March 08, 2019
A hard-Brexit scenario
The big difficulty we and all other analysts have with Brexit is that none of us really knows what is going on inside Theresa May's head. The few accounts we have read that claim to have special cerebral insights contradict each other. A second-best strategy is to rely on her revealed preferences. She has changed her views many times, but has been doggedly persistently in her strategy of running down the clock.
So, how about this version of a hard Brexit? Next week's votes go as expected. The meaningful vote is another No - with a smaller margin. It will be followed by two meaningless votes the following day on whether to take no-deal off the table and whether to ask for an extension. Of course, MPs will take no-deal off the imaginary table, and of course they will want to extend. By the end of next week, Brexit will be 14 days away.
14 is an important number. It takes 14 days for parliament to replace a prime minister through a vote of no-confidence. Come Friday evening next week, May can do pretty much whatever she likes. After she won the Tory leadership contest in December, neither the Tory Party nor the House of Commons have any tools to stop a no-deal Brexit. 14 days is also not enough time to pass legislation without government support.
Now assume the following sequence of events. May will announce a final attempt to rescue the deal. She will make another proposal to discuss Brexit at or around the summit - which starts eight days before Brexit. The goal is to confront everybody with a choice between a revised deal or a crash.
We admit that this sounds cold-blooded. The Cooper amendment would have prevented that course of action. But May would still be acting, at least formally, in accordance with the outcome of next week's vote. She does not have to ask for an extension until 10.59pm UK time on March 29. And, by tabling a third meaningful vote, she would have given parliament a final chance to comply with its own wish to take no-deal off the table.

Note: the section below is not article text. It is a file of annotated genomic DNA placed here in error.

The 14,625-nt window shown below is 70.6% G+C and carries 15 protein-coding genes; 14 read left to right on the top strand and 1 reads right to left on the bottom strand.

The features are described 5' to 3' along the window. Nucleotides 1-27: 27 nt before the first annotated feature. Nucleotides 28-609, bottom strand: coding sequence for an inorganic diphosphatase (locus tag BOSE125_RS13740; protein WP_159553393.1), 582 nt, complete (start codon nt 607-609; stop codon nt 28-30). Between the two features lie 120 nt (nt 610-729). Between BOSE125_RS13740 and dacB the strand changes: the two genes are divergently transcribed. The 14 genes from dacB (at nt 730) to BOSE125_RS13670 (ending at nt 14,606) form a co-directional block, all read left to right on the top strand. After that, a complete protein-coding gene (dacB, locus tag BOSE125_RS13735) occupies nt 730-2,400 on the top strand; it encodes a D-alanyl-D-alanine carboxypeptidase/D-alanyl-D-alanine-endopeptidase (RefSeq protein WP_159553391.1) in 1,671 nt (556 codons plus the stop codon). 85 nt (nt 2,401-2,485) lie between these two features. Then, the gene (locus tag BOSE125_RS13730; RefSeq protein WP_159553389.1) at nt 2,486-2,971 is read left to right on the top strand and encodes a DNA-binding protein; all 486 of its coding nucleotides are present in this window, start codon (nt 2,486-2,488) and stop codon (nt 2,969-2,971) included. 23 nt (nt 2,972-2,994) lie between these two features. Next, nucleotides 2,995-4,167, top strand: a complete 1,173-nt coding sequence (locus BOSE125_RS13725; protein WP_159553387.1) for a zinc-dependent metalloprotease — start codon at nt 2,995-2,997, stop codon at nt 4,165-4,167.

It is possible that she may confront the European Council with an ultimatum on the backstop. In this context we noted a small story about industrial action by French customs officials, who are warning of huge queues in case of a no-deal Brexit, and who are saying that the French government has made inadequate preparations. As ever the protests also have a lot to do with working conditions, but we would agree with the overall assertion that the EU is just as unprepared for no-deal as the UK. The Federation of German Industry, one of the cheerleaders of the European Commission's approach to the Brexit negotiations, noted with horror that a quarter of German companies responded in a survey that they are planning job cuts as a result of a hard Brexit.
Again, we don't know what is going on in May's head. But if she wanted to she could deliver a hard Brexit on March 29, or blackmail the European Council, the House of Commons or both to back her deal, followed by a very short technical extension.
This is not a prediction. But we consider this scenario more plausible than a long extension, let alone a second referendum. In short any option that relies on non-existing political majorities. And it is consistent with what we know.